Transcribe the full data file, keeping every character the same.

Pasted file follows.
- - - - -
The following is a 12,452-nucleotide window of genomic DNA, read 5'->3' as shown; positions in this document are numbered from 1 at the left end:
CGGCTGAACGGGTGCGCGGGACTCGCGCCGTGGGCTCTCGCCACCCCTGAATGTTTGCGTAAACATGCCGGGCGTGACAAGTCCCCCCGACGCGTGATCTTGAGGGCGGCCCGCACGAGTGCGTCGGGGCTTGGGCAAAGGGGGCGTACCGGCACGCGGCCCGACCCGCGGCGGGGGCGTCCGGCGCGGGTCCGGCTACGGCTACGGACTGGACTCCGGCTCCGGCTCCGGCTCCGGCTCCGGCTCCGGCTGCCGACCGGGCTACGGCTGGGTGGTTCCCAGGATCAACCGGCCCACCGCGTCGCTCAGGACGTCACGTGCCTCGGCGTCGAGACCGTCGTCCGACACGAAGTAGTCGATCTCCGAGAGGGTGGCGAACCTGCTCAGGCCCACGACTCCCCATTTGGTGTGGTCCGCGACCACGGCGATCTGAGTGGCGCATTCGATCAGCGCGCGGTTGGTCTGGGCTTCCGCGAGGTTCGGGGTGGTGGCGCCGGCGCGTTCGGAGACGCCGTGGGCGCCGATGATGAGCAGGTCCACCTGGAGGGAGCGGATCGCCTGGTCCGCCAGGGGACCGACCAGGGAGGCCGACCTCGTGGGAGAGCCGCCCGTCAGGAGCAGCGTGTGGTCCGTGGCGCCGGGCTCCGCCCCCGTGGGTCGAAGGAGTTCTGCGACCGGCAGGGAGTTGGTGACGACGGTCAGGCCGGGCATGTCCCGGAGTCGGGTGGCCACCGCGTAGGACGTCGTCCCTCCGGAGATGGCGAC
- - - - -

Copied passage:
The following is a 12,452-nucleotide window of genomic DNA, read 5'->3' as shown; positions in this document are numbered from 1 at the left end:
CGGCTGAACGGGTGCGCGGGACTCGCGCCGTGGGCTCTCGCCACCCCTGAATGTTTGCGTAAACATGCCGGGCGTGACAAGTCCCCCCGACGCGTGATCTTGAGGGCGGCCCGCACGAGTGCGTCGGGGCTTGGGCAAAGGGGGCGTACCGGCACGCGGCCCGACCCGCGGCGGGGGCGTCCGGCGCGGGTCCGGCTACGGCTACGGACTGGACTCCGGCTCCGGCTCCGGCTCCGGCTCCGGCTCCGGCTGCCGACCGGGCTACGGCTGGGTGGTTCCCAGGATCAACCGGCCCACCGCGTCGCTCAGGACGTCACGTGCCTCGGCGTCGAGACCGTCGTCCGACACGAAGTAGTCGATCTCCGAGAGGGTGGCGAACCTGCTCAGGCCCACGACTCCCCATTTGGTGTGGTCCGCGACCACGGCGATCTGAGTGGCGCATTCGATCAGCGCGCGGTTGGTCTGGGCTTCCGCGAGGTTCGGGGTGGTGGCGCCGGCGCGTTCGGAGACGCCGTGGGCGCCGATGATGAGCAGGTCCACCTGGAGGGAGCGGATCGCCTGGTCCGCCAGGGGACCGACCAGGGAGGCCGACCTCGTGGGAGAGCCGCCCGTCAGGAGCAGCGTGTGGTCCGTGGCGCCGGGCTCCGCCCCCGTGGGTCGAAGGAGTTCTGCGACCGGCAGGGAGTTGGTGACGACGGTCAGGCCGGGCATGTCCCGGAGTCGGGTGGCCACCGCGTAGGACGTCGTCCCTCCGGAGATGGCGAC